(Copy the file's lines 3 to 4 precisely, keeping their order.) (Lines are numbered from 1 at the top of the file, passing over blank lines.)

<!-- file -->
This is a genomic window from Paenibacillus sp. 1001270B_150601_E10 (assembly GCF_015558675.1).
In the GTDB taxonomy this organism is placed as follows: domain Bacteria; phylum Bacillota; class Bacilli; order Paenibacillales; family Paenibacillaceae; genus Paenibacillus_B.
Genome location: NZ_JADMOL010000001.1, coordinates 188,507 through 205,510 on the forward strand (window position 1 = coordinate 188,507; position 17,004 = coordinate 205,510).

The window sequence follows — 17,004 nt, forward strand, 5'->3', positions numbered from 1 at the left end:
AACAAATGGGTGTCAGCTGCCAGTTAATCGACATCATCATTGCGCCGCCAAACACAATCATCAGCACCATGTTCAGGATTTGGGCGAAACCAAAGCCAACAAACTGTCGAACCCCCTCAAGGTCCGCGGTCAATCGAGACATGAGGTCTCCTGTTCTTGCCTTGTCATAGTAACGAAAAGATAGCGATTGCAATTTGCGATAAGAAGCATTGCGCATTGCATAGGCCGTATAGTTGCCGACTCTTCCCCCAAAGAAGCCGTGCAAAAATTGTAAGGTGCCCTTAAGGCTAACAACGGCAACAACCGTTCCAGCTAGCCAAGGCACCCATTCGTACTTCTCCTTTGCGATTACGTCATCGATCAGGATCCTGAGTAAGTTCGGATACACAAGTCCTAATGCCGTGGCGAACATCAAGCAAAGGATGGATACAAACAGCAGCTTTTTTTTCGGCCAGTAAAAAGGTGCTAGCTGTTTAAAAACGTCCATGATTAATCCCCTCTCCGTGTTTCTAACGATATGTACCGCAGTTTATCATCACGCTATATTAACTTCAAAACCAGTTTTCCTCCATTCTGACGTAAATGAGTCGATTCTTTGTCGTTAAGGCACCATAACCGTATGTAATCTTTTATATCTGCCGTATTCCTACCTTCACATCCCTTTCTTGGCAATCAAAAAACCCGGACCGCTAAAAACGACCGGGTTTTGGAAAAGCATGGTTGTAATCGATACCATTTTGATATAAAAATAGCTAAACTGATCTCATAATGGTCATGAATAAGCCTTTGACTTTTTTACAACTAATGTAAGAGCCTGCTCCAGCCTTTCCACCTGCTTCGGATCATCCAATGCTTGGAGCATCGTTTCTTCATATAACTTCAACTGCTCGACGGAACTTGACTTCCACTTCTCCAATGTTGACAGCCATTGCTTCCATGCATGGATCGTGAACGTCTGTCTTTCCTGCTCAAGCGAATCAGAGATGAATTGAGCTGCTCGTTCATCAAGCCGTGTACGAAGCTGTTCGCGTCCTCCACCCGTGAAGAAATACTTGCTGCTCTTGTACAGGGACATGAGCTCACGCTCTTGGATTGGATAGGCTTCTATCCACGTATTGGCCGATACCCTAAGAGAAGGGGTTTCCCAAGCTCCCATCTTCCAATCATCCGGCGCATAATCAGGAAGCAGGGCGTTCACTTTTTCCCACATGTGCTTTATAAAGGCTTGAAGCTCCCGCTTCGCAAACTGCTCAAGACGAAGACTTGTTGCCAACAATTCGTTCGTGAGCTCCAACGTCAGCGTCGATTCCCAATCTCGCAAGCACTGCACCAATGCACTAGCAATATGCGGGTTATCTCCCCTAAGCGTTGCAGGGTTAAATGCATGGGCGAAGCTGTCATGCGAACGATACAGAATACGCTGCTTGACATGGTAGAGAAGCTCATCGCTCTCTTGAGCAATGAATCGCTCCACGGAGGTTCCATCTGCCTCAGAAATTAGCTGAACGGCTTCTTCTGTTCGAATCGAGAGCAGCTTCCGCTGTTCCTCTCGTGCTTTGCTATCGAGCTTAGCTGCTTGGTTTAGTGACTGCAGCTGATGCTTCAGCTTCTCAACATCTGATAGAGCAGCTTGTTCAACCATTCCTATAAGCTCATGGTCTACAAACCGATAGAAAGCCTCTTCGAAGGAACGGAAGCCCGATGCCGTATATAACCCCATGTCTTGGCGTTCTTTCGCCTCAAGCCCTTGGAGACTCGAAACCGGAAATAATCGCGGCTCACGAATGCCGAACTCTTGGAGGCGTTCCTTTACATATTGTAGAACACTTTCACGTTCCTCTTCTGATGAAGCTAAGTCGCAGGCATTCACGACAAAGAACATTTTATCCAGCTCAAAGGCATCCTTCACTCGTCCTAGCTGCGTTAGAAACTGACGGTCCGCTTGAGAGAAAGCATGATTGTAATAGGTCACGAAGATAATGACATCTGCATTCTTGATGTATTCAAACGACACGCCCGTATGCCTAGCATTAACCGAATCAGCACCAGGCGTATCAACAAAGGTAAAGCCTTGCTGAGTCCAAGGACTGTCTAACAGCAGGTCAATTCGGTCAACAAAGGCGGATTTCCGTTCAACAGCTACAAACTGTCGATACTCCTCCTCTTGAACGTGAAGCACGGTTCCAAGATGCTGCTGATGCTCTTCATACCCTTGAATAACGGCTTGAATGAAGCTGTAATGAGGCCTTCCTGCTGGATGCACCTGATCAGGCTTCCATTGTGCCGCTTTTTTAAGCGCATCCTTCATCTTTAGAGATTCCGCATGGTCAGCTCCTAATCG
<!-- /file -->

Genome location: NZ_JADMOL010000001.1, coordinates 188,507 through 205,510 on the forward strand (window position 1 = coordinate 188,507; position 17,004 = coordinate 205,510).

The window sequence follows — 17,004 nt, forward strand, 5'->3', positions numbered from 1 at the left end: